Using Behavioural Psychology to Plan, Market and Manage Transport
A Hilliam, Derek Halden Consultancy, UK; J Farrington, Aberdeen University, UK
This paper describes how personal construct psychology techniques were adapted for use in the transport sector to help stimulate attitude change and manage behaviour change.
Prior to the advent of mass car ownership, viable public transport services could be provided in most rural areas. With car ownership and use increasingly being the first choice of even elderly people, those households which depend on public transport are finding themselves unable to access essential services and facilities. Even amongst car owners, rural residents spend more on transport, travel further and are less dependent on public transport than those in urban areas.
Traditional methods of transport delivery are decreasingly successful, with unsustainable rural bus subsidies failing to meet the needs of the population. New approaches are emerging with systems that are more needs and demand responsive. However these require closer engagement between users and providers, so new techniques are required to manage this process of joint working. The CO-OPERATE project was funded under the UK Future Integrated Transport Research programme managed by the Department for Transport, to identify techniques to foster this joint working. This paper describes the CO-OPERATE approach and in particular how personal construct psychology techniques were adapted for use in the transport sector to help stimulate attitude change and manage behaviour change.
Techniques for greater user participation in transport decisions are increasingly being applied in urban transport but the cross-over to rural areas has been weak. Individualised marketing, business travel planning, travel information and joint resourcing of delivery have an equally important role to play in rural transport management for improving accessibility as they do in urban areas for travel demand management.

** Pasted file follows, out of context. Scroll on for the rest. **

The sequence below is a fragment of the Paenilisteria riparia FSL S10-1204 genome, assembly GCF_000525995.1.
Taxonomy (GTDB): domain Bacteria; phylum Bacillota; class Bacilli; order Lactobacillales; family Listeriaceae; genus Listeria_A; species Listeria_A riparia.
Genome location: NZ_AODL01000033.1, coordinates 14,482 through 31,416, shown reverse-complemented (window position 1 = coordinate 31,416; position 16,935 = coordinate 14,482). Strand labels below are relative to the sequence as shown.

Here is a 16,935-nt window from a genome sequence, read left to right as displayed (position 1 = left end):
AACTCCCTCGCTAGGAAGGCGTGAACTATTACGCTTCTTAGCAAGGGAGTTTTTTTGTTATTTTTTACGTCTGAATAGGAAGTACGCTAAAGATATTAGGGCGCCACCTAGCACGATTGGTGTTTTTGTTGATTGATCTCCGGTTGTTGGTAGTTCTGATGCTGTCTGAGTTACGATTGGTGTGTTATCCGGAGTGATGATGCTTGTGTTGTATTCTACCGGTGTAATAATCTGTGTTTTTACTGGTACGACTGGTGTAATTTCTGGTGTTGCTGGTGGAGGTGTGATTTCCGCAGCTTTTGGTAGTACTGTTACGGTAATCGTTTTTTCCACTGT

The multi-layered approach to meeting these needs drew lessons and best practice from a wide variety of sources, including marketing, psychology, stakeholder engagement and rural transport management. To test the emerging techniques a pilot area was used in North East Scotland to analyse user perceptions within a situation of change in rural transport management.
From this basis, the research developed a toolkit which has the potential to be applied across Europe for involving more stakeholders in improving rural accessibility.
Specifically, the research highlights gaps, opportunities and routes to develop a co-ordinated approach which can:
· Help communities overcome obstacles and clarify their needs.
· Build capacity within communities to solve their own needs.
· Identify travel awareness/marketing techniques to develop communication networks on rural accessibility.
· Understand travel perceptions and behaviour to inform dialogue between users and providers using Personal Construct Psychology (PCP) techniques.
Through systematic analysis of the distinct motivations of the major stakeholders involved in rural transport, this approach shows how public agencies, commercial operators, Community Transport operators, and rural population and businesses can work constructively together to enhance transport developments in rural areas.
The research also identified areas where organisational culture change, developments in administration and funding, enhancements in marketing, routes to increase understanding of local perceptions of public transport, and stimulation of local and community based initiatives can all be used to build bridges to co-operation between stakeholders to enhance service delivery. Key examples of these bridges around which these developments can occur are
· Targeted marketing through trusted sources
· Development of local hubs and multi-function centres to promote networking and facilitate joint delivery
· Stimulation and practical support for of community based initiatives
· Integration of public services
It is hoped this new toolkit can be used to inform both the understanding for change and actual developments to improve accessibility.
The funding for this research was provided by the UK Department for Transport and the Engineering and Physical Science Research Council and it was conducted by a team from the University of Aberdeen, DHC, and University College London.
Association for European Transport